These were dovish Fed minutes with the emphasis on sluggish inflation supporting our view that the central bank is in no rush to hikerates. Of course, the minutes paid homage to the low-rates-environment related capital misallocation risk too, but hiking rates preemptively to avoid capital misallocation seems far-fetched and could even turn out to be counterproductive. In this respect our own view is less reflected by the proponents of the misallocation argument notably by Williams and Dudley leaning more in the direction of Brainard and Bullard seeing the US economy settling into a persistent state of low productivity growth and low interest rates that calls for the central bank to keep its key policy rate flat over the next two and a half years.
A quick scenario analysis may help to define the most likely monetary policy path of the Fed. High debt and overcapacity is a global observation, but this finding applies to the US too. Investment returns have fallen globally and often have declined below the cost of capital. An early rate hike would push the cost of capital higher which, at constant rates of investment returns, will increase the pace of deleveraging causing first the economy to fall back and second the supply of capital to increase. The supply demand capital ratio will shift towards supply, suggesting bond yields to fall and the US yield curve to flatten and then inverting. Falling inflation expectations and falling US bond yields being the consequence of this policy would not reduce the prospect of capital misallocation, it may even increase misallocation pressures over the medium-and long-term.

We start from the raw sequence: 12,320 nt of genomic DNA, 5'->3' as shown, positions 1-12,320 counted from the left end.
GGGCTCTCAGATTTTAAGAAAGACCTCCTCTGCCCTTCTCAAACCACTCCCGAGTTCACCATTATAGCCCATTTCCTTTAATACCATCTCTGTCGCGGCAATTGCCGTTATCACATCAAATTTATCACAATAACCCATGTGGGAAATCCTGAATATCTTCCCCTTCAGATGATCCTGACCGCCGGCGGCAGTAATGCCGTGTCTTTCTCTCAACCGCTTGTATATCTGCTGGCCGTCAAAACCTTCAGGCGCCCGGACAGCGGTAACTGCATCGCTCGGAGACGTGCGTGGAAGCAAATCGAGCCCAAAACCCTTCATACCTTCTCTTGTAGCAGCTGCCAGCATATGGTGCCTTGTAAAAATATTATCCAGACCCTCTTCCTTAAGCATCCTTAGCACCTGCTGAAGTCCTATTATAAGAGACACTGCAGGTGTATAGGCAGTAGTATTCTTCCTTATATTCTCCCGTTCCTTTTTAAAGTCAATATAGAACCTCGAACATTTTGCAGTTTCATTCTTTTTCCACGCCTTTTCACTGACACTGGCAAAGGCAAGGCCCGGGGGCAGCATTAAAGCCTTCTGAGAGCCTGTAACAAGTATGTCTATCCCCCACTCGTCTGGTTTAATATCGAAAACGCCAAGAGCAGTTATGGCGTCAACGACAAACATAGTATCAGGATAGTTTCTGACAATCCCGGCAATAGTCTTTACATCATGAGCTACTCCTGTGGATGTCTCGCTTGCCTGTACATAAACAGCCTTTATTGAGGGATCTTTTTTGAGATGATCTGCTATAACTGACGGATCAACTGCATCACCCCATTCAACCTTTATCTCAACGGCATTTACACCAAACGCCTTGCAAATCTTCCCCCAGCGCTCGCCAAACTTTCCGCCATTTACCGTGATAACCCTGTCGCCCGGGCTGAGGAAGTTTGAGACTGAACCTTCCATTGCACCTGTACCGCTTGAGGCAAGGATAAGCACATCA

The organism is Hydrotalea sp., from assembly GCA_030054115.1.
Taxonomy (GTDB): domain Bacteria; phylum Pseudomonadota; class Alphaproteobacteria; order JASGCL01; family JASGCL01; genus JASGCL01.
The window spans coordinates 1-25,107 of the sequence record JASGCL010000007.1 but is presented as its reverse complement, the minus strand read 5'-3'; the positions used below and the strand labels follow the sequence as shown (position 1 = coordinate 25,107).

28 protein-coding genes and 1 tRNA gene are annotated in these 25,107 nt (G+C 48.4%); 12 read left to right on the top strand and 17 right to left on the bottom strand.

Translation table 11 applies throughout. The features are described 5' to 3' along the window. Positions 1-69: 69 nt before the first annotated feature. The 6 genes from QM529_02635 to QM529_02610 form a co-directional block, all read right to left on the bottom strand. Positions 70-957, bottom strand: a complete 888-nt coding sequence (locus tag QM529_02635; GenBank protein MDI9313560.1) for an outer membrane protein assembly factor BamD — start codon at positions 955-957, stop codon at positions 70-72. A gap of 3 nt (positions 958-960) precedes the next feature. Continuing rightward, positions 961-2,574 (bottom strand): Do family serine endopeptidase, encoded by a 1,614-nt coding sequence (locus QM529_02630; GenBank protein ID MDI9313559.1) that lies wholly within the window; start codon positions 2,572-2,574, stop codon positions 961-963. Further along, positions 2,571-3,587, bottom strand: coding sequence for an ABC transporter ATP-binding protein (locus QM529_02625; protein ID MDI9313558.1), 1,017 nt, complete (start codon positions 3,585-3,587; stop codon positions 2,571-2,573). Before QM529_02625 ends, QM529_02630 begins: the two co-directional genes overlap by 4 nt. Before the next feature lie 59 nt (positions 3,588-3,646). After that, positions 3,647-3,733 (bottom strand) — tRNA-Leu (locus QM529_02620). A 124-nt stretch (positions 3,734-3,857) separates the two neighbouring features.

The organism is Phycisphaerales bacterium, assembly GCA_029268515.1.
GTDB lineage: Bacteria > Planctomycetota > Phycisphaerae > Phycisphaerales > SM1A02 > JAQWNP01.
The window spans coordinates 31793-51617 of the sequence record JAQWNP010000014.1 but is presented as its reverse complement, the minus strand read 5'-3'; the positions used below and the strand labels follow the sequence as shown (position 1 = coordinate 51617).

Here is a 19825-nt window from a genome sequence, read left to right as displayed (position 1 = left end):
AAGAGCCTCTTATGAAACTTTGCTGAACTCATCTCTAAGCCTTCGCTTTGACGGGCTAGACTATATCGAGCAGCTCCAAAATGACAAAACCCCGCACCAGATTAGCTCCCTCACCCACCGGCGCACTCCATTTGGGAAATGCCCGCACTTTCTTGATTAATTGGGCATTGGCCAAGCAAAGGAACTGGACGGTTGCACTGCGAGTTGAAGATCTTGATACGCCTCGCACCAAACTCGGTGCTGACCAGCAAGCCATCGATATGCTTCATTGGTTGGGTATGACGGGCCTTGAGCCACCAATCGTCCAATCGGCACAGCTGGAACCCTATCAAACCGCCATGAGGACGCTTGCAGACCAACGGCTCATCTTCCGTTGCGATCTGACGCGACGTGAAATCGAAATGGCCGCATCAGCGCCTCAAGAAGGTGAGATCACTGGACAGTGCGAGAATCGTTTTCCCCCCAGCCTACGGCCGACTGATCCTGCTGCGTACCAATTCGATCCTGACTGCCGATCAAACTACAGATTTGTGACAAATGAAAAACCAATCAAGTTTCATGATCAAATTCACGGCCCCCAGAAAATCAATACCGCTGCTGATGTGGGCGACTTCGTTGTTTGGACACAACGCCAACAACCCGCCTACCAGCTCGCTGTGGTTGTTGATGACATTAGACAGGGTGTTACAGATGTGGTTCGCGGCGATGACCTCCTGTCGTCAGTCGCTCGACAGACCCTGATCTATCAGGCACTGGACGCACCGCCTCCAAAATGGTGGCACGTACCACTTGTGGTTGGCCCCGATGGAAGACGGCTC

A late central bank policy response following the path of inflation can avoid this outcome. In this case, higher rates would not lead to flattening of the yield curve. Rates following inflation keeps real rates low and hence will not increase balance sheet adjustment pressures. Ironically, the Fed staying lower for longer may reduce misallocation pressures relative to the early rate hike scenario. The minutes’ increased inflation emphasis seems to reflect this view.
There are FX conclusions to draw. First, the USD will remain offered for now with EM inflows slowly converting from fixed income towards equity driven. Secondly, an increase in global inflation expectations or an autonomous risk shock (Middle East, China’s capital flows, election surprises) are required to turn the USD back into the bullish camp. Given the divergence of global output gaps inflation in some DM economies where there is little of an output gap left should lead the inflation rebound. The US belongs in this camp. Hence, the performance of the USD should lean even closer to the evolution of US inflation expectations. Overnight the 5y/5y inflation swap has eased back to 1.9050% now at risk of breaking below the early August 1.8870 low. USD weakness is warranted.
In the UK, today’s focus will be on th release of July retail sales. With initial post Brexit soft data releases showing some weakness but not falling off the cliff as much as survey data suggest, there are views out there that the UK may avoid recession. Yesterday’s release of the July labour market report falls into this category. Here there are two points to make. First, the labour market is a lagging indicator. It stands near the end of the ‘food chain’. Unofficial data from the Recruitment and Employment Confederation, said the labour market was in “free fall” and that permanent hiring had dropped to the lowest levels since the 2009 recession. Weak Q2 productivity suggests that the labour market has little cushion with labour productivity poor and declining. Secondly, it will take timefor supply weakness to filter through into the demand side. Today’s July retail sales report may even come in strong, but it would make us sell GBP into strength. Given the UK’s wide 7% GDP current account deficit the UK cannot have demand outstripping supply growth for very long.